9:11 a.m. ‘Welcomed step’ or ‘ridiculous’? State lawmakers split on decision to move them up in COVID-19 vaccine line

State legislators were green-lighted Wednesday to receive the COVID-19 vaccine during the current phase of the state’s inoculation plan — and like everything in politics today, the move sparked sharp partisan disagreements.

Democratic Gov. J.B. Pritzker’s spokeswoman said the decision was made at the “request of members of the General Assembly.”

Democratic House Speaker Emanuel “Chris” Welch called it a “welcomed step in the interest of government functionality and safety.”

But Republican legislative leaders called it “ridiculous” to allow the 177 state lawmakers to move ahead of other members of the public not yet eligible for the potentially life-saving vaccine.

“We need to wait our turn,” said state Republican House Leader Jim Durkin. “And if we have members of the General Assembly who have preexisting conditions, they will have an opportunity to go before most of the public, but we should not leapfrog over anyone in this crisis.”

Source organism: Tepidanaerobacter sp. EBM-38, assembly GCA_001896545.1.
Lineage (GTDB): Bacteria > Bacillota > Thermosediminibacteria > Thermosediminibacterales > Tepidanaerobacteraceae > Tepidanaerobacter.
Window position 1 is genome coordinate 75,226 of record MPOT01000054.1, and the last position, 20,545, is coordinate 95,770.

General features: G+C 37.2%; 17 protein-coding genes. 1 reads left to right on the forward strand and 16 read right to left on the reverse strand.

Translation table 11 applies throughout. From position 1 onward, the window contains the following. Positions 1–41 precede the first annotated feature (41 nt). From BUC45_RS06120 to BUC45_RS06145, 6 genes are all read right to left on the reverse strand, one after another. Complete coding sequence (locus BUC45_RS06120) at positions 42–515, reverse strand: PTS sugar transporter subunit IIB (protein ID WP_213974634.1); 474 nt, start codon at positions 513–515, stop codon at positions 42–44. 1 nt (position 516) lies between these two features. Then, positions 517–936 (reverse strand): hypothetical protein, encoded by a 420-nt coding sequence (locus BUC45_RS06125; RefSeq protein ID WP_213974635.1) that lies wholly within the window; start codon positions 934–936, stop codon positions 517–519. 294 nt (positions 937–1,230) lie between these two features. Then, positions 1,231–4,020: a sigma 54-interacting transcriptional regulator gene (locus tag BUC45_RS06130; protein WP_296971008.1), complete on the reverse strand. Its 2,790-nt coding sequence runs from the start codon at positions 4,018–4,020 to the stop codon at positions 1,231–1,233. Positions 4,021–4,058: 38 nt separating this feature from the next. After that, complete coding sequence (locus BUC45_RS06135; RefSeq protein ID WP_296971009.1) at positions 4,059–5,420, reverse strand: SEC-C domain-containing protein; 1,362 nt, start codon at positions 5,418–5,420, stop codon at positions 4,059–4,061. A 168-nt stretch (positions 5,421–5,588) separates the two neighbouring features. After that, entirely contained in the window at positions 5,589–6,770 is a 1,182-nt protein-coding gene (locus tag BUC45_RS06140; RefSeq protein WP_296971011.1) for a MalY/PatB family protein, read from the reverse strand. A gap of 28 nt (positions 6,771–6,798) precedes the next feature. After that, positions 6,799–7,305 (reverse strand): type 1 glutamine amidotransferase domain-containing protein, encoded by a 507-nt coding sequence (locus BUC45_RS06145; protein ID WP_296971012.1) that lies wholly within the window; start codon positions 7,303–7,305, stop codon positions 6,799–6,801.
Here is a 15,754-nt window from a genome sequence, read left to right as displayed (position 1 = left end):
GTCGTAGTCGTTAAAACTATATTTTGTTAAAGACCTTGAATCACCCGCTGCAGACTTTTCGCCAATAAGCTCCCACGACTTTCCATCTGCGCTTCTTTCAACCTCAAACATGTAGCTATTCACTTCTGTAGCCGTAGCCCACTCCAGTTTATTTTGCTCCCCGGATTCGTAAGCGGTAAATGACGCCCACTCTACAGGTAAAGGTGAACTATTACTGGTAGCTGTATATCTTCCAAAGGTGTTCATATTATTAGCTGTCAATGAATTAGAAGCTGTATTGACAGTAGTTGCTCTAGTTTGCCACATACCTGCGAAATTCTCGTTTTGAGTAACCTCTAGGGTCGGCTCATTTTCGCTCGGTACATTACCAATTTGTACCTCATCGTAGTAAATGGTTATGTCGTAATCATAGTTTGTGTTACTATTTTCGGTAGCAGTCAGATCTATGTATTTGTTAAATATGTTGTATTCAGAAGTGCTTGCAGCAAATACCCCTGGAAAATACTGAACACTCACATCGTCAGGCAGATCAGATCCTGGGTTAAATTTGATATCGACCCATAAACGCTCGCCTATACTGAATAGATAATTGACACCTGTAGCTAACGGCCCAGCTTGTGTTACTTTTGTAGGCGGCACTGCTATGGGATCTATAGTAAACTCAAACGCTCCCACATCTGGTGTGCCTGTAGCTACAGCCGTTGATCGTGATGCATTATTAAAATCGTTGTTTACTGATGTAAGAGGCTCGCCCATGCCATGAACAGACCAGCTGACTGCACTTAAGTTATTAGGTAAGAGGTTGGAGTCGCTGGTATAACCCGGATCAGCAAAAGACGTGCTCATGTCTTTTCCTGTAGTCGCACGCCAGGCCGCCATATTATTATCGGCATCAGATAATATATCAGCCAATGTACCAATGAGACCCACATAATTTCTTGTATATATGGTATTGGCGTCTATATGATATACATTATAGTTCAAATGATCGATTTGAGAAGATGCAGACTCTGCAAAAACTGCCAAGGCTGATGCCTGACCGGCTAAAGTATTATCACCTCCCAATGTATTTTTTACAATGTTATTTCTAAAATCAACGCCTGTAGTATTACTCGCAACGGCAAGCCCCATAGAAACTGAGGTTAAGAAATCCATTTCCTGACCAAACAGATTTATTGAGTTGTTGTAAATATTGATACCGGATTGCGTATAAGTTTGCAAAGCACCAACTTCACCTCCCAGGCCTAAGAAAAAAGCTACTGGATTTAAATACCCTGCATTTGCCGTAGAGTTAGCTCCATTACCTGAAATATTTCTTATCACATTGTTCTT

Read the full story from Rachel Hinton here.

9:08 a.m. Teachers don’t have to be vaccinated for schools to reopen safely, CDC director says

WASHINGTON — The director of the CDC says schools can safely reopen even if teachers are not vaccinated for the coronavirus.

As the Chicago Teachers Union and others around the country balk at resuming in-person instruction before teachers are inoculated, CDC Director Dr. Rochelle Walensky said at a COVID news briefing Wednesday the “vaccination of teachers is not a prerequisite for safe reopening of schools.” Walensky cited CDC data showing that social distancing and wearing a mask significantly reduce the spread of the virus in school settings.

Later, White House Press Secretary Jen Psaki said despite Walensky’s comments, the CDC “has not released their official guidance yet” on vaccinating teachers and school reopenings. She said prioritizing teachers for vaccines is important to President Joe Biden.

Read the full story here.


New cases


Analysis & Commentary

9:12 a.m. How hard have you found it to get a COVID-19 vaccination? What Chicagoans told us.